Yesterday, I had the privilege of presenting a webinar at the Chamber Music America First Tuesdays series on Public Speaking for Musicians. I strongly advocate that musicians and arts leaders speak to audiences about music. Indeed, an effective speech can open up new worlds for our audiences by giving them an insight from the perspective of a trained artist on how he or she can embrace music and experience the change that only art can bring about. You become, in effect, the ambassadors and the change agents for the field!
The first step is crafting a compelling speech. This involves knowing what your audience needs and then drawing them in by sharing your passion and your insights in a way that they can relate to.
If there is one point that I cannot stress enough it is to avoid presenting a spoken program note to your audience. All too often, musicians make the mistake of delivering an oral version of their program notes. People can read the notes! Give them something that only you can say. Otherwise you are losing an opportunity to draw your audience into your world and into the world of music.
Instead, share your personal insights with the audience! The famous 10 TED commandments—the guidelines issued by the organizers of the TED conference to help speakers deliver a compelling speech–exhort speakers to do the following.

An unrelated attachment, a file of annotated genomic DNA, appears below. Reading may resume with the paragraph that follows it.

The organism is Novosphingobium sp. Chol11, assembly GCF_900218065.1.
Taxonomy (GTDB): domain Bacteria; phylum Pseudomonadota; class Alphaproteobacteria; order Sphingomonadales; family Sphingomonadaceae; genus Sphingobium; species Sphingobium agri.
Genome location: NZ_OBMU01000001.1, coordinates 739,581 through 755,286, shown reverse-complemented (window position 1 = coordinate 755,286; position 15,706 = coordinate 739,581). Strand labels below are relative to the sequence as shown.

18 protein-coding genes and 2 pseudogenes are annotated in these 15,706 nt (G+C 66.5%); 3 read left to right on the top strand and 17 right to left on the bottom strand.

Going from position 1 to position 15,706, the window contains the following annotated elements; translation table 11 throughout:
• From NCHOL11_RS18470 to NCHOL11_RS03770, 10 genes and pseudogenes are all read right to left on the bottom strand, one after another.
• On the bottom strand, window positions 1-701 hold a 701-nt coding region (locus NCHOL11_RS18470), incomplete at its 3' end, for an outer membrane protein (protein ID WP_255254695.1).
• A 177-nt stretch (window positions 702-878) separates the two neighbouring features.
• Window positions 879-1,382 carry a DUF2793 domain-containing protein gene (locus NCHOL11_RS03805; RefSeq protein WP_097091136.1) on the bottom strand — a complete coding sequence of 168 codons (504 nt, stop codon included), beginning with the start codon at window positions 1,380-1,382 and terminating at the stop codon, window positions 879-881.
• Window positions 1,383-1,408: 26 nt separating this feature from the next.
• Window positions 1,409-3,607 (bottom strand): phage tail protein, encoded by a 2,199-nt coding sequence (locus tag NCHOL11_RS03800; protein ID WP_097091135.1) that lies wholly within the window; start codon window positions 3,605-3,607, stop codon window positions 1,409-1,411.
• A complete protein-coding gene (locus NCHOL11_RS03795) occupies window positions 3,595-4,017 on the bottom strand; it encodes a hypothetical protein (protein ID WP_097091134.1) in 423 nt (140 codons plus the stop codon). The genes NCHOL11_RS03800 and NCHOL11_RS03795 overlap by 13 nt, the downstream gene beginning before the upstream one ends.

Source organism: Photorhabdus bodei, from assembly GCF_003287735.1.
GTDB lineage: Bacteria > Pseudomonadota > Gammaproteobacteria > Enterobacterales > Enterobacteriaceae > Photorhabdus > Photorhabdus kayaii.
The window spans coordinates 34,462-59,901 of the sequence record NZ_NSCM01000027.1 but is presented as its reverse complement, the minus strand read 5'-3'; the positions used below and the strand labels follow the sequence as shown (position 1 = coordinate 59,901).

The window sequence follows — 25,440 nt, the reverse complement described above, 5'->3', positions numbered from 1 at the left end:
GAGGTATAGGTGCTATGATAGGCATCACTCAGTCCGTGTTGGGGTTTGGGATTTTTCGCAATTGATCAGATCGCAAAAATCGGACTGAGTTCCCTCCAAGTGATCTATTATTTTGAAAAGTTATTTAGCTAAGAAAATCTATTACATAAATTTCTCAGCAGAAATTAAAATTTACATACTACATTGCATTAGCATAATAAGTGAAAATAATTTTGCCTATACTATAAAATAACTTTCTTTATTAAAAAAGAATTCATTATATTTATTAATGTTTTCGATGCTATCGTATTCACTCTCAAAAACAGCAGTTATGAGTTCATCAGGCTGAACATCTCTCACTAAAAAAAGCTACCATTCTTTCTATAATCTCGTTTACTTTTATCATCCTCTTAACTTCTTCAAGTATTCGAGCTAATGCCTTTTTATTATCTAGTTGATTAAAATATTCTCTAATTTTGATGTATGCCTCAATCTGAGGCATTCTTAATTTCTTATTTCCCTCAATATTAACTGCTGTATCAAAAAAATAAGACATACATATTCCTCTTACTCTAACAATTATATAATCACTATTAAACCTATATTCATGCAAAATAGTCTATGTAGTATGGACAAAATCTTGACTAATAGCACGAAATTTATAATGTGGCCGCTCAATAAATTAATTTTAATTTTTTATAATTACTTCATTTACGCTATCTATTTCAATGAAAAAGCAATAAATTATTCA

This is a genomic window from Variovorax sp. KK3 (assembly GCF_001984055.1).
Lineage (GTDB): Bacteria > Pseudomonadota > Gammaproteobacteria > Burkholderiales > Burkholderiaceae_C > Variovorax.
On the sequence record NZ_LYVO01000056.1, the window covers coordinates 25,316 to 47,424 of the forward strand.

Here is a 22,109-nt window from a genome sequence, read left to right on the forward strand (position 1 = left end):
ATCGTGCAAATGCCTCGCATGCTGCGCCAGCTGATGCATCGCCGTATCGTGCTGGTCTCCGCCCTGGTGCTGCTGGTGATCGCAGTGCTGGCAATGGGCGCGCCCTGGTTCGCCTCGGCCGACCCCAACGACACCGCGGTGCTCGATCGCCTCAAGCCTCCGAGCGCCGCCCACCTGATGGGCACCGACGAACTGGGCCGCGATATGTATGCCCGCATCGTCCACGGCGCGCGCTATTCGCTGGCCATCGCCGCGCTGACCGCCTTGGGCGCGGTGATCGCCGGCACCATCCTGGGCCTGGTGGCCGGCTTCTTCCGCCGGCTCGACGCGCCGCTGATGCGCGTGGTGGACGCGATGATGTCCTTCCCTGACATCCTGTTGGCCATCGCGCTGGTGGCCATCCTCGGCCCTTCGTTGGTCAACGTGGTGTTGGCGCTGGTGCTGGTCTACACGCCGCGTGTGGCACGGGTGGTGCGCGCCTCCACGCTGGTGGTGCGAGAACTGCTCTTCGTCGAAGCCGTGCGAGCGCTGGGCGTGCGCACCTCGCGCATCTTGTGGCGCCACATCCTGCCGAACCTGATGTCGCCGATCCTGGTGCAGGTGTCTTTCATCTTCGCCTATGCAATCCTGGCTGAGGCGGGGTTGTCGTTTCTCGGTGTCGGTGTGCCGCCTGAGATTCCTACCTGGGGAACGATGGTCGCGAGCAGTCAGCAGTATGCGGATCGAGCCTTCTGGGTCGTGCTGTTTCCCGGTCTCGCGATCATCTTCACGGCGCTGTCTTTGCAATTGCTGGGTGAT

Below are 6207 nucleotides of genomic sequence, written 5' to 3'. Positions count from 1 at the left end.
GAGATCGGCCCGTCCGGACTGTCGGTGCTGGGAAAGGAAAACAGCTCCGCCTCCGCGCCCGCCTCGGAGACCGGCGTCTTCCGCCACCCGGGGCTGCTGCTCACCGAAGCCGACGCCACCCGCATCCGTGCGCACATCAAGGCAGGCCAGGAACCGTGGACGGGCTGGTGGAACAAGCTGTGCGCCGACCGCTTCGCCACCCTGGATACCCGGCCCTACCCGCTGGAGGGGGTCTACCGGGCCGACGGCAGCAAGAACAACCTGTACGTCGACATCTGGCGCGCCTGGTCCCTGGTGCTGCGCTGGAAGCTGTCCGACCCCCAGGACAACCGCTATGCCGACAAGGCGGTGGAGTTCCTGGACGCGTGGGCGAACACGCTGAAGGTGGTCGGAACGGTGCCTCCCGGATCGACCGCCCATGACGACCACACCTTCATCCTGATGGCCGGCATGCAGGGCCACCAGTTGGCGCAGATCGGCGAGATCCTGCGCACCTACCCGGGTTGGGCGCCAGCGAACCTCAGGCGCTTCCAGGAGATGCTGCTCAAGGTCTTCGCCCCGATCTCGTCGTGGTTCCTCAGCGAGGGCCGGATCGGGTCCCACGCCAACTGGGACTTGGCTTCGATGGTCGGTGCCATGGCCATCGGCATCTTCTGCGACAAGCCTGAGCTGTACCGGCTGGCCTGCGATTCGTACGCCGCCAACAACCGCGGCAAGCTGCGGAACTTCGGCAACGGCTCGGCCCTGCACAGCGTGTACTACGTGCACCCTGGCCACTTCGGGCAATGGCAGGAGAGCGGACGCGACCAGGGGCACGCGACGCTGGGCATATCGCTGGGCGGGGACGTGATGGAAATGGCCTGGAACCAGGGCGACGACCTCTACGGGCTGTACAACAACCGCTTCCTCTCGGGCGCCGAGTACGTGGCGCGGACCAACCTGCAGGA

Ted Commandment Number 4: Thou Shalt Tell A Story.
To illustrate this point in my webinar, I offered two versions of an introduction to the Shostakovich Trio No. 2 in E Minor for piano, cello and violin, a piece that I played last summer at pianoSonoma, the amateur chamber musical festival that I attend each August.
I invite you to read each speech and tell me which one would get you more interested in hearing the work:
Hi I’m Astrid Baumgardner, the pianist of our trio consisting of our cellist, Julian Schwartz and Mary Edge, our violinist. I would like to tell you a little bit about our next work, the Shostakovich Piano Trio No. 2 in E minor. The work was written in 1944 and consists of 4 movements. We will be playing the 4th movement Finale for you.